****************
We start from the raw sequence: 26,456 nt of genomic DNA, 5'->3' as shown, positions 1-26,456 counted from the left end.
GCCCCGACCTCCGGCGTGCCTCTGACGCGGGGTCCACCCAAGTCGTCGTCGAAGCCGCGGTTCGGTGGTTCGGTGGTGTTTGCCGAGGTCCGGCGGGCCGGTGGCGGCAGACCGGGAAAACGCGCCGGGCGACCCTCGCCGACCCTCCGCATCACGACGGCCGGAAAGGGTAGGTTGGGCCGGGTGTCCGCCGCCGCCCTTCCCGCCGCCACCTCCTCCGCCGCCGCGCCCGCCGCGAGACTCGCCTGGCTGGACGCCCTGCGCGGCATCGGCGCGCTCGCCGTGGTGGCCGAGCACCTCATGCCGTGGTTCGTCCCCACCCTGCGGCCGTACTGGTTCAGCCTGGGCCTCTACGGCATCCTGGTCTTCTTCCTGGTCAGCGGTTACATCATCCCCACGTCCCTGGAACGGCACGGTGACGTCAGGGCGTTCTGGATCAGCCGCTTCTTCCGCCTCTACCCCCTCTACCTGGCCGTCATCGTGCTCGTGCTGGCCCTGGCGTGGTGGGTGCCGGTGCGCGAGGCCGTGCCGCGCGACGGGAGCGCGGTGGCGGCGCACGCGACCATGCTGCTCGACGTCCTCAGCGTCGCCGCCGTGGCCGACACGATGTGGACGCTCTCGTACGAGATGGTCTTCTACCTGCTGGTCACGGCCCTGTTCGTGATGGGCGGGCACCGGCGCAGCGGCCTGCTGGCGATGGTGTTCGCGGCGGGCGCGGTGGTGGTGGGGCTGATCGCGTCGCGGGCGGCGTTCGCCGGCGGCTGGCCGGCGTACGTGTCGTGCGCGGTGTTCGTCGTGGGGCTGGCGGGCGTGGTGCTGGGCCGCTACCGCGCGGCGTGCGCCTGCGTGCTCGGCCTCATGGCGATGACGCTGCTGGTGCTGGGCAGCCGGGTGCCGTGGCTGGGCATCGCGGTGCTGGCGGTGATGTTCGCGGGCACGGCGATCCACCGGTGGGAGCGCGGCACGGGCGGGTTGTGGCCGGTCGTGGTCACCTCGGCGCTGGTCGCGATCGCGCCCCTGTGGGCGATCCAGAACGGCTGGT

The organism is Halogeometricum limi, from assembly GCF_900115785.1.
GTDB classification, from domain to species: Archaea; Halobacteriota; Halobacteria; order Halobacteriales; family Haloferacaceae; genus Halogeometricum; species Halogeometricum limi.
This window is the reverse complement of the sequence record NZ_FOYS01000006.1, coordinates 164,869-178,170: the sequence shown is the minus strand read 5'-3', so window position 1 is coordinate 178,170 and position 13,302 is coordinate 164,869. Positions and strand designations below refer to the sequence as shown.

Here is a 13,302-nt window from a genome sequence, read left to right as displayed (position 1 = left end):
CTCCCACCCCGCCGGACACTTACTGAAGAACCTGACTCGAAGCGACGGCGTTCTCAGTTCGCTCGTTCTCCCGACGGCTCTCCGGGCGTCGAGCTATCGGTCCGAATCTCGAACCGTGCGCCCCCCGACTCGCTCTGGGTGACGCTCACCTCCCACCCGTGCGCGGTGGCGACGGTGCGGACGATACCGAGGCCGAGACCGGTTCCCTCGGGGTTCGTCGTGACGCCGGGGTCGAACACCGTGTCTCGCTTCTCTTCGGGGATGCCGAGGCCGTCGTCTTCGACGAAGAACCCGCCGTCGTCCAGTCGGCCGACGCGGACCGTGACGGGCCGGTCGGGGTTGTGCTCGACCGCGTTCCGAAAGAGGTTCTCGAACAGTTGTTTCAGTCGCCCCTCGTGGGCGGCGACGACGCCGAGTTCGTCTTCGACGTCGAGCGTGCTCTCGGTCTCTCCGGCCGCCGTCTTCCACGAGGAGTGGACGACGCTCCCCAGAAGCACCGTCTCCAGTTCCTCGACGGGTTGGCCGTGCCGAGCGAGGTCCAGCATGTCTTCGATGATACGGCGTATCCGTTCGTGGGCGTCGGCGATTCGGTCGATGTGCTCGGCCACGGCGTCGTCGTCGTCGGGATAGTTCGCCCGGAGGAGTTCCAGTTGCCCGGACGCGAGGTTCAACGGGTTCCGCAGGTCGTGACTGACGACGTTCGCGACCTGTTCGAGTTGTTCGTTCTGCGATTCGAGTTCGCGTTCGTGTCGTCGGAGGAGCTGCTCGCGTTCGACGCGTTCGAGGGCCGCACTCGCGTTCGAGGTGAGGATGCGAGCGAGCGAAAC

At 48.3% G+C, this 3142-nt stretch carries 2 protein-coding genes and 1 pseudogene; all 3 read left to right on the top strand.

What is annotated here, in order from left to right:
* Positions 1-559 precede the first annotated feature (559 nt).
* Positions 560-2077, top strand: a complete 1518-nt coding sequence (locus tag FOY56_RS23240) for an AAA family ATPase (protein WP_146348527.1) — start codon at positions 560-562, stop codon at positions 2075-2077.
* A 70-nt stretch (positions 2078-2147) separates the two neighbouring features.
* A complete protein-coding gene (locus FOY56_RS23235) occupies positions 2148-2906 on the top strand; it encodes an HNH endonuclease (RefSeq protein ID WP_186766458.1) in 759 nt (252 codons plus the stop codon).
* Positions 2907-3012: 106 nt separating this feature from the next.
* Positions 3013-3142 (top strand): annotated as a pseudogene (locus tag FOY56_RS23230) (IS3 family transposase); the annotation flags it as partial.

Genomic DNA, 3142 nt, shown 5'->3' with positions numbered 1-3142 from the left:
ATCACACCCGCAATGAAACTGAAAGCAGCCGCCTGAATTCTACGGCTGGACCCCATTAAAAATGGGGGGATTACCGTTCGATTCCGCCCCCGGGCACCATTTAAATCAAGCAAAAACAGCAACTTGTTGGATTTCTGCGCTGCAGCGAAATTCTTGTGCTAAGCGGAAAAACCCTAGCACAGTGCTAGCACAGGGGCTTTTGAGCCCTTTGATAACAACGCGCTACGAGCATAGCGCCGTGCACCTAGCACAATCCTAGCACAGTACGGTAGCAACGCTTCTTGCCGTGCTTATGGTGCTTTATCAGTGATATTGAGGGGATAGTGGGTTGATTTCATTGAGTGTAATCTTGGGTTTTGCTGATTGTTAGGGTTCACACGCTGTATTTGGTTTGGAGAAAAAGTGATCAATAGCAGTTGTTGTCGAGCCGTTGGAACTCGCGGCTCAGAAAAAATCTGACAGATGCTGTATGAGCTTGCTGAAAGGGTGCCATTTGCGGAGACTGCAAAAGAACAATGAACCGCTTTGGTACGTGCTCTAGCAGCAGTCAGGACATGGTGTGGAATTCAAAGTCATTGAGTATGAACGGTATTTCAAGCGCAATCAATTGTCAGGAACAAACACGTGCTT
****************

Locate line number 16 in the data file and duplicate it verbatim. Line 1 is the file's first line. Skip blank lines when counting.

Genomic DNA, 3142 nt, shown 5'->3' with positions numbered 1-3142 from the left: